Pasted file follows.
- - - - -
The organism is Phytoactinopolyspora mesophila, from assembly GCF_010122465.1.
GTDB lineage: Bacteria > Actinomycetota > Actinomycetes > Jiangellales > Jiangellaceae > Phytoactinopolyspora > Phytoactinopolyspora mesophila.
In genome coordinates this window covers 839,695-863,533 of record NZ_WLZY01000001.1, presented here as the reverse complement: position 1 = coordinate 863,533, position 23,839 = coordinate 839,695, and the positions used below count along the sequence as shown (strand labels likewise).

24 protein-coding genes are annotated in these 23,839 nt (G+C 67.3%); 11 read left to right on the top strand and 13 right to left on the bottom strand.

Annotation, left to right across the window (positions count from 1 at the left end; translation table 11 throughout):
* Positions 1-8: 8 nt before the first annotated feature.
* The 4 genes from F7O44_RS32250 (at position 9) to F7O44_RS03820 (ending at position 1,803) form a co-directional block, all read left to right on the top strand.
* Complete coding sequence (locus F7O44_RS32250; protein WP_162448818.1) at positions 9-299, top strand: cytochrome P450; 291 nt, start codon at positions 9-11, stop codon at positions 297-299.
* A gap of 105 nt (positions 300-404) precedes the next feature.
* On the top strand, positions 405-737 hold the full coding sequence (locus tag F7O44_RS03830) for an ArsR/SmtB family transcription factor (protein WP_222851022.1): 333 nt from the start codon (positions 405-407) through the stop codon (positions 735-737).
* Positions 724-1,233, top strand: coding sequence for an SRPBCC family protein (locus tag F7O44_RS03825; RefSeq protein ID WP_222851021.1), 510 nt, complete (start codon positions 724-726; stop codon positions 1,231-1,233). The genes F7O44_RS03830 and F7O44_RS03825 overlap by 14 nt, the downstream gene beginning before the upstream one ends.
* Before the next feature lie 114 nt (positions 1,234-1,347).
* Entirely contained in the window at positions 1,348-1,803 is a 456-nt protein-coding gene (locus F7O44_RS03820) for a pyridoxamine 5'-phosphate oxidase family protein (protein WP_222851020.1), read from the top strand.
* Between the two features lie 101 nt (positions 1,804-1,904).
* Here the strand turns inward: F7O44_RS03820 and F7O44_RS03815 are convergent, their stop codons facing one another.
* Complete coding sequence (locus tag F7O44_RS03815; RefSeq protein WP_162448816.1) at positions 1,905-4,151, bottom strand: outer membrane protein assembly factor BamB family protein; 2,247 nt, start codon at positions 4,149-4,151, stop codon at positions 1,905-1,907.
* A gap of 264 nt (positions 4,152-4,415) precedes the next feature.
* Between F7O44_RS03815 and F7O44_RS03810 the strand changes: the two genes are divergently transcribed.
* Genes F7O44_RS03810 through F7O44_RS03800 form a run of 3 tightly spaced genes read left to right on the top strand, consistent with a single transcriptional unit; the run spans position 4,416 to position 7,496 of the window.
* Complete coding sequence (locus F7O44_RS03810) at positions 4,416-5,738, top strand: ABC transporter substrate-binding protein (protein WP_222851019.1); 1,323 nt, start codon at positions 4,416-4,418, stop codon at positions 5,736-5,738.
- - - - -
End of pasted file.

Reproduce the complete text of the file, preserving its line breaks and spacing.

The organism is Phytoactinopolyspora mesophila, from assembly GCF_010122465.1.
GTDB lineage: Bacteria > Actinomycetota > Actinomycetes > Jiangellales > Jiangellaceae > Phytoactinopolyspora > Phytoactinopolyspora mesophila.
In genome coordinates this window covers 839,695-863,533 of record NZ_WLZY01000001.1, presented here as the reverse complement: position 1 = coordinate 863,533, position 23,839 = coordinate 839,695, and the positions used below count along the sequence as shown (strand labels likewise).

24 protein-coding genes are annotated in these 23,839 nt (G+C 67.3%); 11 read left to right on the top strand and 13 right to left on the bottom strand.

Annotation, left to right across the window (positions count from 1 at the left end; translation table 11 throughout):
* Positions 1-8: 8 nt before the first annotated feature.
* The 4 genes from F7O44_RS32250 (at position 9) to F7O44_RS03820 (ending at position 1,803) form a co-directional block, all read left to right on the top strand.
* Complete coding sequence (locus F7O44_RS32250; protein WP_162448818.1) at positions 9-299, top strand: cytochrome P450; 291 nt, start codon at positions 9-11, stop codon at positions 297-299.
* A gap of 105 nt (positions 300-404) precedes the next feature.
* On the top strand, positions 405-737 hold the full coding sequence (locus tag F7O44_RS03830) for an ArsR/SmtB family transcription factor (protein WP_222851022.1): 333 nt from the start codon (positions 405-407) through the stop codon (positions 735-737).
* Positions 724-1,233, top strand: coding sequence for an SRPBCC family protein (locus tag F7O44_RS03825; RefSeq protein ID WP_222851021.1), 510 nt, complete (start codon positions 724-726; stop codon positions 1,231-1,233). The genes F7O44_RS03830 and F7O44_RS03825 overlap by 14 nt, the downstream gene beginning before the upstream one ends.
* Before the next feature lie 114 nt (positions 1,234-1,347).
* Entirely contained in the window at positions 1,348-1,803 is a 456-nt protein-coding gene (locus F7O44_RS03820) for a pyridoxamine 5'-phosphate oxidase family protein (protein WP_222851020.1), read from the top strand.
* Between the two features lie 101 nt (positions 1,804-1,904).
* Here the strand turns inward: F7O44_RS03820 and F7O44_RS03815 are convergent, their stop codons facing one another.
* Complete coding sequence (locus tag F7O44_RS03815; RefSeq protein WP_162448816.1) at positions 1,905-4,151, bottom strand: outer membrane protein assembly factor BamB family protein; 2,247 nt, start codon at positions 4,149-4,151, stop codon at positions 1,905-1,907.
* A gap of 264 nt (positions 4,152-4,415) precedes the next feature.
* Between F7O44_RS03815 and F7O44_RS03810 the strand changes: the two genes are divergently transcribed.
* Genes F7O44_RS03810 through F7O44_RS03800 form a run of 3 tightly spaced genes read left to right on the top strand, consistent with a single transcriptional unit; the run spans position 4,416 to position 7,496 of the window.
* Complete coding sequence (locus F7O44_RS03810) at positions 4,416-5,738, top strand: ABC transporter substrate-binding protein (protein WP_222851019.1); 1,323 nt, start codon at positions 4,416-4,418, stop codon at positions 5,736-5,738.